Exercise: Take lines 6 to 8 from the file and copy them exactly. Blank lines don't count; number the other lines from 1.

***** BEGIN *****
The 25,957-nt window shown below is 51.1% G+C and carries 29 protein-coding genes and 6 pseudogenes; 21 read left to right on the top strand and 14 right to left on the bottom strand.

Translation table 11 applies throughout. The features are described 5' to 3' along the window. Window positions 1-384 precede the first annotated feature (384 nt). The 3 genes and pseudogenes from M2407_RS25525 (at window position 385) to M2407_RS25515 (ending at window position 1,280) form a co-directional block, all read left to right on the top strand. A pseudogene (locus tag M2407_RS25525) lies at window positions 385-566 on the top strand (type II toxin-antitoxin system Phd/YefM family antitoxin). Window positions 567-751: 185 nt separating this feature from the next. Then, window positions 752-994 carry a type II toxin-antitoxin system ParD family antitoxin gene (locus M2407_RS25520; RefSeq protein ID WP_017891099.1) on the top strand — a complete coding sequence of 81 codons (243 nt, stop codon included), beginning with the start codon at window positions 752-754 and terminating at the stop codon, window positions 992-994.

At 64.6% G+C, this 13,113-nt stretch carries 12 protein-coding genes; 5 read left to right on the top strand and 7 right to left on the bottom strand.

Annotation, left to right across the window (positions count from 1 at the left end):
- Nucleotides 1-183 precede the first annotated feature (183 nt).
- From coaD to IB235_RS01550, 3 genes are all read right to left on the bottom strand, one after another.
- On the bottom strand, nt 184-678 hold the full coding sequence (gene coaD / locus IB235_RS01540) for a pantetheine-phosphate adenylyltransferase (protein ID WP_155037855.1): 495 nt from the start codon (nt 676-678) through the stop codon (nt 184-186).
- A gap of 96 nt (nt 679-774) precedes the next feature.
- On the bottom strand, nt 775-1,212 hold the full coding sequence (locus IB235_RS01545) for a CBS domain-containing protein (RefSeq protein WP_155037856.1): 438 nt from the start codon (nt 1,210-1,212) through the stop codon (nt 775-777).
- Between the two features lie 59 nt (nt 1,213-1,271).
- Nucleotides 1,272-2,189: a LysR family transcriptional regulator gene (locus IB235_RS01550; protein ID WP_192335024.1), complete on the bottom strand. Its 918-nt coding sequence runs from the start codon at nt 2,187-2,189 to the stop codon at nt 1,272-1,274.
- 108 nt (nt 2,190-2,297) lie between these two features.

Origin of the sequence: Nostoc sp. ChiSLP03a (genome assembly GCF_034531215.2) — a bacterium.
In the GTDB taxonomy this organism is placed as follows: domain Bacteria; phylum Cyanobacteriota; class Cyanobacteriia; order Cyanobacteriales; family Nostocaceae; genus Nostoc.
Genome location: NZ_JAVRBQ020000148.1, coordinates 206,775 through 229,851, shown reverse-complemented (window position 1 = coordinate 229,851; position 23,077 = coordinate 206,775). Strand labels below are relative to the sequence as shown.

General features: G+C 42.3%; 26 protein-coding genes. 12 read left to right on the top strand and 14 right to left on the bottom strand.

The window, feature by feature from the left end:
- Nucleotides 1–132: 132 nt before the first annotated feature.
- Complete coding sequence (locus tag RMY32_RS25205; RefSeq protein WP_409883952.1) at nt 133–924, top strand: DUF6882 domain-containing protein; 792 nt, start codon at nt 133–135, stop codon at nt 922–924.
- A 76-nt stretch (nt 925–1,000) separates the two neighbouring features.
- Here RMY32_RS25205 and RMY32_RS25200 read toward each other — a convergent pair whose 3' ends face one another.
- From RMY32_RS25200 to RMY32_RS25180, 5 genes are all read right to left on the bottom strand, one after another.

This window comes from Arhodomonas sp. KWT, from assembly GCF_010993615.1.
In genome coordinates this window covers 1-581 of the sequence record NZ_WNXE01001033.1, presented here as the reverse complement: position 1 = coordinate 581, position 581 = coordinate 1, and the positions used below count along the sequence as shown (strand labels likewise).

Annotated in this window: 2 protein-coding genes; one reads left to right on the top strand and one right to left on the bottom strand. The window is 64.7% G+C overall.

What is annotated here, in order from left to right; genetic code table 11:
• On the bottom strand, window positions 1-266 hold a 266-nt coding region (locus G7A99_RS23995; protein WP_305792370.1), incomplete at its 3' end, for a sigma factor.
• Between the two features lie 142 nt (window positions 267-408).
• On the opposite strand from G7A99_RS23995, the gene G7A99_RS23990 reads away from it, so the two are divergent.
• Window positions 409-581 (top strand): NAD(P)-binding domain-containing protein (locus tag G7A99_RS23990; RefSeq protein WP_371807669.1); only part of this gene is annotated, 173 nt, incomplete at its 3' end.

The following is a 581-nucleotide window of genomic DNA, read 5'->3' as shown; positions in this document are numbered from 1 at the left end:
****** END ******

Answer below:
- From coaD to IB235_RS01550, 3 genes are all read right to left on the bottom strand, one after another.
- On the bottom strand, nt 184-678 hold the full coding sequence (gene coaD / locus IB235_RS01540) for a pantetheine-phosphate adenylyltransferase (protein ID WP_155037855.1): 495 nt from the start codon (nt 676-678) through the stop codon (nt 184-186).
- A gap of 96 nt (nt 679-774) precedes the next feature.